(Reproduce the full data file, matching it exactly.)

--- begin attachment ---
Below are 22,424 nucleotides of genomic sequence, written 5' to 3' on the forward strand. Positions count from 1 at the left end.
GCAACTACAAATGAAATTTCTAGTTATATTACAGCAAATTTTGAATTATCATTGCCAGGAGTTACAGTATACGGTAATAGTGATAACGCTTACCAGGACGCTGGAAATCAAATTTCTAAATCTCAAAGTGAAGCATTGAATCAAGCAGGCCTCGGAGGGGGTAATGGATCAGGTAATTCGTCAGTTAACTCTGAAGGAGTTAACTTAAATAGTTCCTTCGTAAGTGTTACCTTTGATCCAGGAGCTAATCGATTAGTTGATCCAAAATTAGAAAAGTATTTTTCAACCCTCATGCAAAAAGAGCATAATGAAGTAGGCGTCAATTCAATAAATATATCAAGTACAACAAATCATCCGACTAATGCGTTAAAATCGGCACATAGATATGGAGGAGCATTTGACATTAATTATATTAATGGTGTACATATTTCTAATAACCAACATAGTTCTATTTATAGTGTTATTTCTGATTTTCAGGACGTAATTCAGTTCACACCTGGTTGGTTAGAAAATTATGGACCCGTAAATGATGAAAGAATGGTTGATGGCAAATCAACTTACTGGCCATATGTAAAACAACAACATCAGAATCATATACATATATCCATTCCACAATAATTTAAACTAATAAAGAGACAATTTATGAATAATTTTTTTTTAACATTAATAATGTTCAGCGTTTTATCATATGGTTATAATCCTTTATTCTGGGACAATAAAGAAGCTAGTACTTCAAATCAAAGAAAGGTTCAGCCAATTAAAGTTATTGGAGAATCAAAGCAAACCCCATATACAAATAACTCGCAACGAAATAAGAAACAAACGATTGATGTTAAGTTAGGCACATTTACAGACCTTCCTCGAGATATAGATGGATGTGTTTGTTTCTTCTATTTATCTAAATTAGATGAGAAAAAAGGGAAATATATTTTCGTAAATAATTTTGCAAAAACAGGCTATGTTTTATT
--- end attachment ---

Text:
Below are 22,424 nucleotides of genomic sequence, written 5' to 3' on the forward strand. Positions count from 1 at the left end.
GCAACTACAAATGAAATTTCTAGTTATATTACAGCAAATTTTGAATTATCATTGCCAGGAGTTACAGTATACGGTAATAGTGATAACGCTTACCAGGACGCTGGAAATCAAATTTCTAAATCTCAAAGTGAAGCATTGAATCAAGCAGGCCTCGGAGGGGGTAATGGATCAGGTAATTCGTCAGTTAACTCTGAAGGAGTTAACTTAAATAGTTCCTTCGTAAGTGTTACCTTTGATCCAGGAGCTAATCGATTAGTTGATCCAAAATTAGAAAAGTATTTTTCAACCCTCATGCAAAAAGAGCATAATGAAGTAGGCGTCAATTCAATAAATATATCAAGTACAACAAATCATCCGACTAATGCGTTAAAATCGGCACATAGATATGGAGGAGCATTTGACATTAATTATATTAATGGTGTACATATTTCTAATAACCAACATAGTTCTATTTATAGTGTTATTTCTGATTTTCAGGACGTAATTCAGTTCACACCTGGTTGGTTAGAAAATTATGGACCCGTAAATGATGAAAGAATGGTTGATGGCAAATCAACTTACTGGCCATATGTAAAACAACAACATCAGAATCATATACATATATCCATTCCACAATAATTTAAACTAATAAAGAGACAATTTATGAATAATTTTTTTTTAACATTAATAATGTTCAGCGTTTTATCATATGGTTATAATCCTTTATTCTGGGACAATAAAGAAGCTAGTACTTCAAATCAAAGAAAGGTTCAGCCAATTAAAGTTATTGGAGAATCAAAGCAAACCCCATATACAAATAACTCGCAACGAAATAAGAAACAAACGATTGATGTTAAGTTAGGCACATTTACAGACCTTCCTCGAGATATAGATGGATGTGTTTGTTTCTTCTATTTATCTAAATTAGATGAGAAAAAAGGGAAATATATTTTCGTAAATAATTTTGCAAAAACAGGCTATGTTTTATT